12 June 2020

Dumbass vandal defaces statue of abolitionist

Matthias W. Baldwin was a devout member of the Presbyterian Church and a consistent donor to religious and secular charitable causes throughout his life. In 1824 he was a founder of the Franklin Institute in Philadelphia. 
In 1835, he donated money to establish a school for African-American children in Philadelphia and continued to pay the teachers' salaries out of his own pocket for years thereafter. Baldwin was an outspoken supporter for the abolition of slavery in the United States, a position that was used against him and his firm by competitors eager to sell locomotives to railroads based in the slaveholding South. 
Baldwin was a member of the 1837 Pennsylvania State Constitutional Convention and emerged as a defender of voting rights for the state's black male citizens.
Discussion thread here.

9 comments:

  1. Agreed that this ignorant and foolish. Can we agree that the defacing of all of these statues and monuments is, also, foolish? I'm sure we don't agree with all that any of those honored by monuments/statues have believed or accomplished. But it seems like a dangerous precedent to start tearing down every monument to anyone we disagree with.

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    1. It's an interesting phenomenon to think that "today's ethics" automatically equals "the correct ethics". Not saying I agree or disagree with today's ethics, but statistically speaking the co-occurrence is quite unlikely.

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    2. Drabkikker, your comment implies the existence of a timeless correct behavior. At the moment I can't think of any ethical standard that could reasonably be other than "today's" - like saying there is an absolutely correct standard for spoken English that doesn't change with time.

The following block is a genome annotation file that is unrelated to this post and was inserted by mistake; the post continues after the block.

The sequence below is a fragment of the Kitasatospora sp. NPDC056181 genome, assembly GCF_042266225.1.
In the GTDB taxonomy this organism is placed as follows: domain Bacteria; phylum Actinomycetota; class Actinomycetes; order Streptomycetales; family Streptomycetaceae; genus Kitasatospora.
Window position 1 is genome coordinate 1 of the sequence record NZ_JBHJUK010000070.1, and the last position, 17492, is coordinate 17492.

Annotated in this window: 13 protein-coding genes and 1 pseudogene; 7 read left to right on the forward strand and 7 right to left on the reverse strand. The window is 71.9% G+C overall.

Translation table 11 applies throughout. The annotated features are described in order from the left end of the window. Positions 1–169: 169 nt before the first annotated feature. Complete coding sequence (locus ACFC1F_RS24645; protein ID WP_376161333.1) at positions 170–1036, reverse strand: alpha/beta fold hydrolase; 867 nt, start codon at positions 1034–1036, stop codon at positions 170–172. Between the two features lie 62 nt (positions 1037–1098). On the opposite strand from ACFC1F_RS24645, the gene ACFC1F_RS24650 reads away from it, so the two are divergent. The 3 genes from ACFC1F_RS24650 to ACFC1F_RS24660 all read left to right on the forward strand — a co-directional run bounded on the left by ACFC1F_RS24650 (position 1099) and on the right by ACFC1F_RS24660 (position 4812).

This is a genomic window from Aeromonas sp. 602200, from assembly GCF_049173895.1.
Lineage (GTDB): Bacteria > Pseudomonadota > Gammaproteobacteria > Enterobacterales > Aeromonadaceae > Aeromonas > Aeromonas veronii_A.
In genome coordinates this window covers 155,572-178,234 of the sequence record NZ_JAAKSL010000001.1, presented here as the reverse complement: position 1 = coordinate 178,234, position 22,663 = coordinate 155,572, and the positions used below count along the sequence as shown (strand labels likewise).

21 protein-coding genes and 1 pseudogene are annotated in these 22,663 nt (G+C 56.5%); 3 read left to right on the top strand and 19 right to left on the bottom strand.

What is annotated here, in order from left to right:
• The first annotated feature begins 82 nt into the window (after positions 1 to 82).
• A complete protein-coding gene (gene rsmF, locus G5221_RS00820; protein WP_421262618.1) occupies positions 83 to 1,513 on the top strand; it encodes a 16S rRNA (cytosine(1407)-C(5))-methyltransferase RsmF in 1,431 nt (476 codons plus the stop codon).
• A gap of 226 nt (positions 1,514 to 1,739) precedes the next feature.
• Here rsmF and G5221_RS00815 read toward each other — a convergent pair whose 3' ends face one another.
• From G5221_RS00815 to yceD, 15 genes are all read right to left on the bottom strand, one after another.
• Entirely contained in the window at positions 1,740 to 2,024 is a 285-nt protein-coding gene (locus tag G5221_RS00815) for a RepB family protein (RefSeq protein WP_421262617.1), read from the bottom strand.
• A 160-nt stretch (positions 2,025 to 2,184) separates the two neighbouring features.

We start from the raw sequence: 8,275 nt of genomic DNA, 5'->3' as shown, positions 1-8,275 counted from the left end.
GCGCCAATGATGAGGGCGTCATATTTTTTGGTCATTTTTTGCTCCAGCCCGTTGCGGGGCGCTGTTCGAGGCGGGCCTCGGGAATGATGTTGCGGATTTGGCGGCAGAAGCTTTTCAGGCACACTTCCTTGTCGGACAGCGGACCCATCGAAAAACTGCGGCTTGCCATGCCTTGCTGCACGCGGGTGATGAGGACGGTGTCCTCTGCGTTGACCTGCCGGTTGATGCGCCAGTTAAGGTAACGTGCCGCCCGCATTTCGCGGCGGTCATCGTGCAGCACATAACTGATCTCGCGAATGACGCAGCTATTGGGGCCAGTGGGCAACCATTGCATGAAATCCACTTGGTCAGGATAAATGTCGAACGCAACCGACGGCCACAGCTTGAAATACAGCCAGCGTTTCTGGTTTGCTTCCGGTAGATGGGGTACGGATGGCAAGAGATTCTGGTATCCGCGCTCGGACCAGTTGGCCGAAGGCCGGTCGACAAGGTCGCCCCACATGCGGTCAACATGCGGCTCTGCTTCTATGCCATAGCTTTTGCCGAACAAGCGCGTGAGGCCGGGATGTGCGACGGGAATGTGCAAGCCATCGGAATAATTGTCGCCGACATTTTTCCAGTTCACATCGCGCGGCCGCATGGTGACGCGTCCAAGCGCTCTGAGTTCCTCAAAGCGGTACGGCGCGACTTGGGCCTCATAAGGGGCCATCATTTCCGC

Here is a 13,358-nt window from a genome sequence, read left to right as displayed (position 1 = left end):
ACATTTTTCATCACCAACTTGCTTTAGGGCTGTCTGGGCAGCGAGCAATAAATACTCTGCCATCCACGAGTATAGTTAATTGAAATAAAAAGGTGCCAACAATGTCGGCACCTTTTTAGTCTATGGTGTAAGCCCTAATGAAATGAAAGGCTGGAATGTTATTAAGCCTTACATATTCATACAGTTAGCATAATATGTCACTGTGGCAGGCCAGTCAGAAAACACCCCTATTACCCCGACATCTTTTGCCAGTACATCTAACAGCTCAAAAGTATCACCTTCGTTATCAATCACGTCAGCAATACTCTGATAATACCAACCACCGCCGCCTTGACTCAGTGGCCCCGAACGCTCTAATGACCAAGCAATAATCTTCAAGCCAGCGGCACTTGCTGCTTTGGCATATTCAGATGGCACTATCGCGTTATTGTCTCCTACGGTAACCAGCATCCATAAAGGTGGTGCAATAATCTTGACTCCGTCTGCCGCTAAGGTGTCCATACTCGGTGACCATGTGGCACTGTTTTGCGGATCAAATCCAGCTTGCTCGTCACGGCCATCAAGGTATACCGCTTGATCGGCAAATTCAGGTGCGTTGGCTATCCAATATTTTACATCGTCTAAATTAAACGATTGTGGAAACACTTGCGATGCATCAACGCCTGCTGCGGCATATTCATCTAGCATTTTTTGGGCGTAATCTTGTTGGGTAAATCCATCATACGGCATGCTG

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    3. Yes, I absolutely agree with you, Stan - the analogy with language evolution is spot on. But many people do seem to think there is something like timeless correct behavior.

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  2. Well... perhaps those who concur with the laissez faire "a few bad apples" approach to policing, can also apply it to this misguided individual.

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  3. I have found that the voice of outrage often drowns out the voice of reason.

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  4. There is a certain amount of energy in the protests that is fueled by the iconoclastic tendencies of youth... "tear down the past to make way for our future. Any celebration of the past is an anchor holding me back."

    I certainly felt it when I was that age, still do sometimes, though I expressed it in less focused ways... just being generally obnoxious. If there had been demonstrations readily at hand I might have joined in and happily torn down things I had no solid reason to.
    Emotions born of frustration, looking for a target.

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  5. According to the Philly Inquirer, this statue and many others in the city was painted with red paint (blood) around May 30th, about 2 weeks ago. The guy in this picture is attempting to put a noose around the neck of the statue. A lynching, perhaps...

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  6. On a par with the monument to a black regiment that fought on the union side which was covered with red paint.

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